2.3.8 Mapping Types -- classdict

A mapping object maps immutable values to arbitrary objects. Mappings are mutable objects. There is currently only one standard mapping type, the dictionary. A dictionary's keys are almost arbitrary values. Only values containing lists, dictionaries or other mutable types (that are compared by value rather than by object identity) may not be used as keys. Numeric types used for keys obey the normal rules for numeric comparison: if two numbers compare equal (such as 1 and 1.0) then they can be used interchangeably to index the same dictionary entry.

Dictionaries are created by placing a comma-separated list of key: value pairs within braces, for example: {'jack': 4098, 'sjoerd': 4127} or {4098: 'jack', 4127: 'sjoerd'}.

The following operations are defined on mappings (where a and b are mappings, k is a key, and v and x are arbitrary objects):

Operation Result Notes
len(a) the number of items in a
a[k] the item of a with key k (1)
a[k] = v set a[k] to v
del a[k] remove a[k] from a (1)
a.clear() remove all items from a
a.copy() a (shallow) copy of a
a.has_key(k) True if a has a key k, else False
k in a Equivalent to a.has_key(k) (2)
k not in a Equivalent to not a.has_key(k) (2)
a.items() a copy of a's list of (key, value) pairs (3)
a.keys() a copy of a's list of keys (3)
a.update([b]) updates (and overwrites) key/value pairs from b (9)
a.fromkeys(seq[, value]) Creates a new dictionary with keys from seq and values set to value (7)
a.values() a copy of a's list of values (3)
a.get(k[, x]) a[k] if k in a, else x (4)
a.setdefault(k[, x]) a[k] if k in a, else x (also setting it) (5)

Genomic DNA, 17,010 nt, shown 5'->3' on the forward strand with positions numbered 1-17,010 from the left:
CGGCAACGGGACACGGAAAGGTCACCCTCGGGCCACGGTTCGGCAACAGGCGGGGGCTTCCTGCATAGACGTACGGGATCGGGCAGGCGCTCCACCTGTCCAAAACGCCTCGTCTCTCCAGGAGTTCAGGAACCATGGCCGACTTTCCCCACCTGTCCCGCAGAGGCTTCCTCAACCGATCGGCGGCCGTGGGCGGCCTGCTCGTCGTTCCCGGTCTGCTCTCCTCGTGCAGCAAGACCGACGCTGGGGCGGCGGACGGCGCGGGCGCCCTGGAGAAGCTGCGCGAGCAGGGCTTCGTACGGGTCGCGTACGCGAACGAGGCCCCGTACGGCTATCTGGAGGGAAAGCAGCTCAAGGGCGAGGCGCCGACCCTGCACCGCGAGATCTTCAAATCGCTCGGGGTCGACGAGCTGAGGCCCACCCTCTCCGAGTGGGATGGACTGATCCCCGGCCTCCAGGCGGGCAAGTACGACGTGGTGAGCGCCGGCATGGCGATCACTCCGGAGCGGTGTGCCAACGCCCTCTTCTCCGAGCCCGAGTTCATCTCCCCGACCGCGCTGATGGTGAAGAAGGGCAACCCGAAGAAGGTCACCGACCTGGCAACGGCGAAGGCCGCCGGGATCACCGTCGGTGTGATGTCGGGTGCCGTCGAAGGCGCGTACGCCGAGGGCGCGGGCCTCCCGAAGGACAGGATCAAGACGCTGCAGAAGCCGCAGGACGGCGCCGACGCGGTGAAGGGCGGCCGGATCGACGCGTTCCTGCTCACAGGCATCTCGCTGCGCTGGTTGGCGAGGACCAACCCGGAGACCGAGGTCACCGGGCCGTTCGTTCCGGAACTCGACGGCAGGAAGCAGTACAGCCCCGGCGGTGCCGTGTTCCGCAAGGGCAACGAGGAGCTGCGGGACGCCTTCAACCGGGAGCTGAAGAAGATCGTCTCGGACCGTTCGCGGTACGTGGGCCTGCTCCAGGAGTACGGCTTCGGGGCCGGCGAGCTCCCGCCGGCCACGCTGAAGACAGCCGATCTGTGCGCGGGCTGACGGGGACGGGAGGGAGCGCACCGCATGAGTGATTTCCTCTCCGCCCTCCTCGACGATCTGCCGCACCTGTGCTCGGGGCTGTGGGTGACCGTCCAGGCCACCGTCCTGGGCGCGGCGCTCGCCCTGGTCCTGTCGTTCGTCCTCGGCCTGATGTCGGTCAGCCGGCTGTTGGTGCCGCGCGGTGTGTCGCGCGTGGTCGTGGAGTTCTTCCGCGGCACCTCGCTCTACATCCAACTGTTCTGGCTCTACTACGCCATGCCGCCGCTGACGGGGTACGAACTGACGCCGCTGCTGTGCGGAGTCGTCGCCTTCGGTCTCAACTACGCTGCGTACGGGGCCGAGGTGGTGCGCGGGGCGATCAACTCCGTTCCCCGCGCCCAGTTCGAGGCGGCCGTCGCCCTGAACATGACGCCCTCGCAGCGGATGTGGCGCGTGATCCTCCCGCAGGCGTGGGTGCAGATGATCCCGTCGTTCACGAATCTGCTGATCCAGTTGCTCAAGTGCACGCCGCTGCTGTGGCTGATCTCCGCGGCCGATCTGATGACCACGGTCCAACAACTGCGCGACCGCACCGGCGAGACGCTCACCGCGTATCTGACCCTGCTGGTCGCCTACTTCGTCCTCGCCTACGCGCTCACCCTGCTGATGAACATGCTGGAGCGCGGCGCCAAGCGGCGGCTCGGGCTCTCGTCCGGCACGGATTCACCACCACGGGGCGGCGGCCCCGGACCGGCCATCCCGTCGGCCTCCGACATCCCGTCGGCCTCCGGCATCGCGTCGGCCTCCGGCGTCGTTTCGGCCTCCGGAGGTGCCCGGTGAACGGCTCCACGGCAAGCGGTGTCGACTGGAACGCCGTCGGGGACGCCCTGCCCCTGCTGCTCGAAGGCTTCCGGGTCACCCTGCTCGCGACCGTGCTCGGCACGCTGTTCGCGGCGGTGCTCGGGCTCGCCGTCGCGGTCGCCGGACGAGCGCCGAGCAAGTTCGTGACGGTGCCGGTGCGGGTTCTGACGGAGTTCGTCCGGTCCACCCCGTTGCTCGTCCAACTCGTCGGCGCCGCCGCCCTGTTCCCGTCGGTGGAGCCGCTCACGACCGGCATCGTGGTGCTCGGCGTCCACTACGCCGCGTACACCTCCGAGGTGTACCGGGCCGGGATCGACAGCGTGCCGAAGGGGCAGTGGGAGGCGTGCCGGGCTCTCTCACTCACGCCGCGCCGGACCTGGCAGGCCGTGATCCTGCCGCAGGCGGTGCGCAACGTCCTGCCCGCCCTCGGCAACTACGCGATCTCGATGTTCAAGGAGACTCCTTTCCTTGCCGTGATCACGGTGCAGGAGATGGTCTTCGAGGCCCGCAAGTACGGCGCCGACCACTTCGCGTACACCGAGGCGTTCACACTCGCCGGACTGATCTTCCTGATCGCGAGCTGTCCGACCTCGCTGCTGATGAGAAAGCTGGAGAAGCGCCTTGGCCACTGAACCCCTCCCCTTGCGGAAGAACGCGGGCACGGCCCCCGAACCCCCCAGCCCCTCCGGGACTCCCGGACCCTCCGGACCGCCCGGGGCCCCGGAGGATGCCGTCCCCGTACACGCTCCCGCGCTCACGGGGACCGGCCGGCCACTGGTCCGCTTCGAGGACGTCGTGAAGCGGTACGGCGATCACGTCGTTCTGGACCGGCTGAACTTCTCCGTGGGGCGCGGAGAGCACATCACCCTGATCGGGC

a.pop(k[, x]) a[k] if k in a, else x (and remove k) (8)
a.popitem() remove and return an arbitrary (key, value) pair (6)
a.iteritems() return an iterator over (key, value) pairs (2), (3)
a.iterkeys() return an iterator over the mapping's keys (2), (3)
a.itervalues() return an iterator over the mapping's values (2), (3)


Raises a KeyError exception if k is not in the map.

New in version 2.2.

Keys and values are listed in an arbitrary order which is non-random, varies across Python implementations, and depends on the dictionary's history of insertions and deletions. If items(), keys(), values(), iteritems(), iterkeys(), and itervalues() are called with no intervening modifications to the dictionary, the lists will directly correspond. This allows the creation of (value, key) pairs using zip(): "pairs = zip(a.values(), a.keys())". The same relationship holds for the iterkeys() and itervalues() methods: "pairs = zip(a.itervalues(), a.iterkeys())" provides the same value for pairs. Another way to create the same list is "pairs = [(v, k) for (k, v) in a.iteritems()]".

Never raises an exception if k is not in the map, instead it returns x. x is optional; when x is not provided and k is not in the map, None is returned.

setdefault() is like get(), except that if k is missing, x is both returned and inserted into the dictionary as the value of k. x defaults to None.

popitem() is useful to destructively iterate over a dictionary, as often used in set algorithms. If the dictionary is empty, calling popitem() raises a KeyError.

fromkeys() is a class method that returns a new dictionary. value defaults to None. New in version 2.3.

pop() raises a KeyError when no default value is given and the key is not found. New in version 2.3.

update() accepts either another mapping object or an iterable of key/value pairs (as a tuple or other iterable of length two). If keyword arguments are specified, the mapping is then is updated with those key/value pairs: "d.update(red=1, blue=2)". Changed in version 2.4: Allowed the argument to be an iterable of key/value pairs and allowed keyword arguments.

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